Some young Twitter users believe that only their close friends, who “follow” them, can read their tweets. They often forget that their comments are accessible to all on the site. They thus write their opinions frankly and directly, as if they were within a small closed uchi, (uchi means inside or intimate circle of friends).
Some Twitter users have become more conscious that their posts may also be read by people in their soto (soto means outside) who may suddenly “intrude” and destroy any illusion that they were communicating in an extended uchi.
On the other hand, Line enables its users to create different groups and keep constant intra-group communication within each closed space. There, they feel secure. Opinions, beliefs, values and cultural norms are presumably shared. Unlike in the open social media such as Twitter, here, the users are shielded from their soto, the outside.
Line and uchi creation/ re-creation
There are three main reasons for Line’s current popularity among young people in Japan: it is free of charge, it operates as a closed space, and it enables the sharing of emotions by the use of ‘stickers’. I will show you an example how Mika, a 19 year-old female college student, communicates with ‘stickers’.
Risa sent a message saying simply ‘Noisy!’ because her group was exchanging messages constantly and this meant her mobile phone kept vibrating during class. This wasn’t meant to signal that she was actually angry though. The other members responded immediately at 12:16 pm, and Mika then sent the message, ‘Sorry, sorry’, followed by:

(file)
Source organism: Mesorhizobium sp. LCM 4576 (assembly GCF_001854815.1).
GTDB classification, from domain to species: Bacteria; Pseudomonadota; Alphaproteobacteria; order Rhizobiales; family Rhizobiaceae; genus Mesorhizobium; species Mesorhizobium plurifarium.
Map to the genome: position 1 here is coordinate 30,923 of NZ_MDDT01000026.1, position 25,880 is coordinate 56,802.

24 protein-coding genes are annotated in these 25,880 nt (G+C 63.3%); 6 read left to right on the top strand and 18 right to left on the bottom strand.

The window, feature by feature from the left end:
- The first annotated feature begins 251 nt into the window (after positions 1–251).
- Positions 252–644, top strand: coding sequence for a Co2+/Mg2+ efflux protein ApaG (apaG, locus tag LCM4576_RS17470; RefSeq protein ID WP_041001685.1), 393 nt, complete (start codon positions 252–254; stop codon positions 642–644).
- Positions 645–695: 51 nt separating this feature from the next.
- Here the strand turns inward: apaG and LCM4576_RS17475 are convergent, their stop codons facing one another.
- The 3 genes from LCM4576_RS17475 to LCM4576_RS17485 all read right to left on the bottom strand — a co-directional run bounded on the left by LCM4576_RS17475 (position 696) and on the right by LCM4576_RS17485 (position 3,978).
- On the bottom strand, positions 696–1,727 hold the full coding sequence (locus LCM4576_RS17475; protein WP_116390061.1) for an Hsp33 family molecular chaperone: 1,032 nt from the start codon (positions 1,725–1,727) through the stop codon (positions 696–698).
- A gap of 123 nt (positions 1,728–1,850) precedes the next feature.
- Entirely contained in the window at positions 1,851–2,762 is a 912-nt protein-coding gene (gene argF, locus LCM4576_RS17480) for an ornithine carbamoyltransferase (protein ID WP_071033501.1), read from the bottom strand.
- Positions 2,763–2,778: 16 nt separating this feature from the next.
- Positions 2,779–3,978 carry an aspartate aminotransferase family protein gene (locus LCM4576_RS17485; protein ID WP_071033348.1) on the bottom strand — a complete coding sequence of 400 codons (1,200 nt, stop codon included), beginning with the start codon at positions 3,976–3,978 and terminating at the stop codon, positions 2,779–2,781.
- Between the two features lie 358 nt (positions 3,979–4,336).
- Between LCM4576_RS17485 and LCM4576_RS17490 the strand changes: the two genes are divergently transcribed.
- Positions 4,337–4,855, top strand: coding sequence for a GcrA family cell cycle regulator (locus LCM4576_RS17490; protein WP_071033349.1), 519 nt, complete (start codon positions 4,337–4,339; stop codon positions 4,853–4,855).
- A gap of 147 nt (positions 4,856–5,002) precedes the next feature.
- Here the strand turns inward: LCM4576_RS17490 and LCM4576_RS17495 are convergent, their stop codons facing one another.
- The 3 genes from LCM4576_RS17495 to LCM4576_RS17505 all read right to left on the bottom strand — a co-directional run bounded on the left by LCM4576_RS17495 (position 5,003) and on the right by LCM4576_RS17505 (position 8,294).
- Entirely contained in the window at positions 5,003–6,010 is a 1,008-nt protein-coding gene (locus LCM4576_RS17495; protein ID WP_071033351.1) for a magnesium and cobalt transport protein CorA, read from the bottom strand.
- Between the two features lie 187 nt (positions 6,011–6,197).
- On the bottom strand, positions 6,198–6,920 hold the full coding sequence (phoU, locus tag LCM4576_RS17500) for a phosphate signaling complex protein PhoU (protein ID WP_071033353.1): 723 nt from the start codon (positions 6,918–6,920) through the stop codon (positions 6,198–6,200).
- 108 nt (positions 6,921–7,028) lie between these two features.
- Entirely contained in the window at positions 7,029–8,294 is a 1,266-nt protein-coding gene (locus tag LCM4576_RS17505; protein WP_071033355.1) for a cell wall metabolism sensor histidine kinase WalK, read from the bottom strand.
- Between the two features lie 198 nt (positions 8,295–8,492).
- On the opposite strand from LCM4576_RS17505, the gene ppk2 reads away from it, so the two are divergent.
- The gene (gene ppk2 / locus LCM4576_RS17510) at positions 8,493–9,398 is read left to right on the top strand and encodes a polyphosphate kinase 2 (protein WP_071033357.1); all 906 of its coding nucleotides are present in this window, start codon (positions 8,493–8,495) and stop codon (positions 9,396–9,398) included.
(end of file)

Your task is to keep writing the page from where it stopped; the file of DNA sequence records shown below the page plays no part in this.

Mika: (Mika sends a bear sticker – the bear is holding a letter to show her love – thus indicating that she is asking Risa to forgive her.)
Risa: (Risa sends a sticker of Gollum from Lord of the Rings to tell her ‘OK’. The Gollum’s gesture of holding the ring is similar to the OK sign in Japan.)
Moe: (Moe sends a Mameshiba sticker – the image shows a figure with an injured head who is crying. This shows that Risa’s message had hurt Mika and that she feels sad and sorry.)
Line facilitates patterns of constant communication by showing the time at which each member reads their messages, thus providing pressure for an immediate response, in much the same way that Mixi does. In this way, traditional Japanese social norms continue to be reinforced by ‘emotional bonds’ and ‘constant communication’. Some of my informants have already expressed ‘Line fatigue’.
Even so, through negotiating the interpretation of Western and Japanese consumer cultural products among uchi members, these Japanese young people share their own cultural values and reinforce their social intimacy and emotional bonds, and thus they reflexively create and recreate multiple uchi on Line.
Takahashi, T. “Japanese Youth and Social Media”. 2013 Conference of the International Association for Media and Communication Research (IAMCR), Dublin, Ireland, June 2013.
Hall, E. T. (1976) Beyond Culture. New York: Anchor books.
Kimura, T. (2012) Dejitaru neitebu no jidai [The age of digital natives]. Tokyo: Heibonshinsho.
Steinfatt T. M. (2009) ‘High-context and low-context communication’ in S. W. Littlejohn and K. Foss (eds) Encyclopedia of Communication Theory. Thousand Oaks, CA: Sage, pp. 278-279.
Takahashi, T (forthcoming) Youth, Social Media and Connectivity in Japan. In Seargeant, P. and C. Tagg (eds) “The Language of Social Media: Community and Identity on the Internet”. Palgrave.